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Suruga Bank suffers $867m loss for tumultuous 6 months

Scandal-hit Japanese lender considers outside help for its recovery

Suruga Bank President Michio Arikuni, right, speaks at an earnings conference in Shizuoka Prefecture on Wednesday.

TOKYO -- Suruga Bank posted a net loss of 98.5 billion yen ($867 million) for the April-September half as it finally clears all its bad debt and charts its recovery from a damaging lending scandal.

The loss marks a sharp turn from the 21.1 billion yen profit it booked for the same period last year, and its first red ink since April-September 2001. The regional bank now expects a 97.5 billion yen net loss for the fiscal year ending next March.

Earlier this year, Suruga was discovered to have extended multiple loans based on improper documentation, including for properties leased to an operator of a women-only chain of shared houses. But the operator went bankrupt in April, and 30% of related loans are now delinquent in a massive hit to the bank's coffers.

After re-examining risk factors in its lending, the bank decided to book another 90 billion yen in reserves tied to the share houses, and another 13.4 billion yen for loans related its founding family's other businesses.

Overall, Suruga now has 136.2 billion in allowances for bad loans, meaning it has essentially written off all its lending -- minus any collateral like real estate -- as a loss. The bank is eager to dispel concerns that the scandal will continue to squeeze its earnings.

"I apologize to our clients, shareholders and other parties involved for the concern and trouble caused in relation to the shared houses," President Michio Arikuni said while announcing the six-month results on Wednesday. He will forego 30% of his pay until an extraordinary shareholders meeting to be held early next year.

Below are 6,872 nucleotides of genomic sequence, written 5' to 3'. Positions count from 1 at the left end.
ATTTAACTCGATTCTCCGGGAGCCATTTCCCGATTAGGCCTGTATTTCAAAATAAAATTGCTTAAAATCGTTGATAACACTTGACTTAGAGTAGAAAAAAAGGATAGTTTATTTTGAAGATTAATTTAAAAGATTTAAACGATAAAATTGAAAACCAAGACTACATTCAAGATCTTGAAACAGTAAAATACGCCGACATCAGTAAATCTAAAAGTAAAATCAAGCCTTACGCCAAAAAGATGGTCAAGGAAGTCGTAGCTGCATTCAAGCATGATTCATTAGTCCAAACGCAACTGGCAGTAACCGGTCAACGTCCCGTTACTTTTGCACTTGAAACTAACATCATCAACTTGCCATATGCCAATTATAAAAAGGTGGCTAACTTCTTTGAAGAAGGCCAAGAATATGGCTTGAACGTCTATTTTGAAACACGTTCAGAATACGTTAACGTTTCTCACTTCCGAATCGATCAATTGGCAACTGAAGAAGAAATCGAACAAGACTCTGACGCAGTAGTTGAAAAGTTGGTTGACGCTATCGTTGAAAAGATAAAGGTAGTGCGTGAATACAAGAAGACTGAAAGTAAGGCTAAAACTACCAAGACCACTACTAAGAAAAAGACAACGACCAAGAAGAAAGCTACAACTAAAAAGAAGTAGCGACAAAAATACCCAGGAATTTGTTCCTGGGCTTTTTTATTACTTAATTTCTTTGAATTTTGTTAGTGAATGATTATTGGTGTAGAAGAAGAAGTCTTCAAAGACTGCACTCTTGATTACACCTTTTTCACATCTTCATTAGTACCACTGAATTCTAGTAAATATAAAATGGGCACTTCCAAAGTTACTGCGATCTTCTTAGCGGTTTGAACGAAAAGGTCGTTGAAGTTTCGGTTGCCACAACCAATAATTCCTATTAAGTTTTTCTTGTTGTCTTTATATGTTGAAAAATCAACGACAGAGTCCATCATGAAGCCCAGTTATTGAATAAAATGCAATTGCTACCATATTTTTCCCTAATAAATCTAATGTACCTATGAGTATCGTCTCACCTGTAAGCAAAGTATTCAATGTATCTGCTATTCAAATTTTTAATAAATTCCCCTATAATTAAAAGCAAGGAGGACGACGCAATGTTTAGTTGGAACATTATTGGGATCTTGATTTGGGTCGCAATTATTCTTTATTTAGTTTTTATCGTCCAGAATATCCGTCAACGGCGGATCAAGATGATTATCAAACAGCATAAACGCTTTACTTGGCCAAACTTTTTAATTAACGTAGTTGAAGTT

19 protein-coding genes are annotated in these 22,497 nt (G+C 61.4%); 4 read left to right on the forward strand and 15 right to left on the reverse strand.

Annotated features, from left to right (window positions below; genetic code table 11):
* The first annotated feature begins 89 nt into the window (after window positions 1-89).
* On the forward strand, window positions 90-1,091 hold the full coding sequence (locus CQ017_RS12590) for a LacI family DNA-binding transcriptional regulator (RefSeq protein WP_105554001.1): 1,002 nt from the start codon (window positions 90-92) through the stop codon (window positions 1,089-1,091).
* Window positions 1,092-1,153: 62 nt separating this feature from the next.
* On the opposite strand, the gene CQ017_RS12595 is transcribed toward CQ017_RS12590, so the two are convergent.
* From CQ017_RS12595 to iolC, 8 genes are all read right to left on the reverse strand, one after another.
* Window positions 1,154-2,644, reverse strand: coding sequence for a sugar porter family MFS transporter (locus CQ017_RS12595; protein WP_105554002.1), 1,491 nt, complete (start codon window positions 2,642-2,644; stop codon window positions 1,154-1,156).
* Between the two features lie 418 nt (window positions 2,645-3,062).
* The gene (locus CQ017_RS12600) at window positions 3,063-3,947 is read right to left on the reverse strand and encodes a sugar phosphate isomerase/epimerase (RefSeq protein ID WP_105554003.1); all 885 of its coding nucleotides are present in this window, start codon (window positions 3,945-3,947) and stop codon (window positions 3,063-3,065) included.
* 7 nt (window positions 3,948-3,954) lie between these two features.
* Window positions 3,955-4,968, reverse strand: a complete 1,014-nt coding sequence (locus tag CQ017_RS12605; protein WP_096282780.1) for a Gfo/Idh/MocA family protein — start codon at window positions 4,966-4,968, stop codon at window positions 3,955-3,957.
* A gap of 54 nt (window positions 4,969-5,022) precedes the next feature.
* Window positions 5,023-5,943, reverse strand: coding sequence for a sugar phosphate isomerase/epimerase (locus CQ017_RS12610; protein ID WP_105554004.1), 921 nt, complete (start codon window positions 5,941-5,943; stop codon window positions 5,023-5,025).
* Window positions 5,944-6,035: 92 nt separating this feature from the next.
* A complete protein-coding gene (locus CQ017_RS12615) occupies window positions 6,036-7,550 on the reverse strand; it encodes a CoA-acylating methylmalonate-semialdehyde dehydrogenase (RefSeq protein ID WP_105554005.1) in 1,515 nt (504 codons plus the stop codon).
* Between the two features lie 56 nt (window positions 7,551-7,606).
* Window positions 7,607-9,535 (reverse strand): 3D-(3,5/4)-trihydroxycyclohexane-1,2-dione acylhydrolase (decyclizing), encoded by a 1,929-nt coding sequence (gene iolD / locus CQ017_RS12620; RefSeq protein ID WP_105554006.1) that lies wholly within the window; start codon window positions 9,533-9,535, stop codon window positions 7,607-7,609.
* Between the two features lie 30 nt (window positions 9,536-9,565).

The question now is how the Shizuoka Prefecture-based bank plans to rebuild its image and business. It faces a six-month ban on new loans for investment properties, one of its key sources of income, with no clear path to re-enter the field. Many observers believe it will seek outside assistance to get back on track, including by handing over the nearly 15% stake held by its founding family.

Regarding a capital partnership, Arikuni said "nothing is set in stone at this point." But he added that, generally speaking, he is "looking to work with a partner that could take Suruga Bank's strength in retail operations even further."

The bank's outlook is relatively bright. Actual net operating profit, which represents how much the bank made through its core businesses, only fell 9% on the year to 30.1 billion yen in the first half, thanks to interest payments on past loans.

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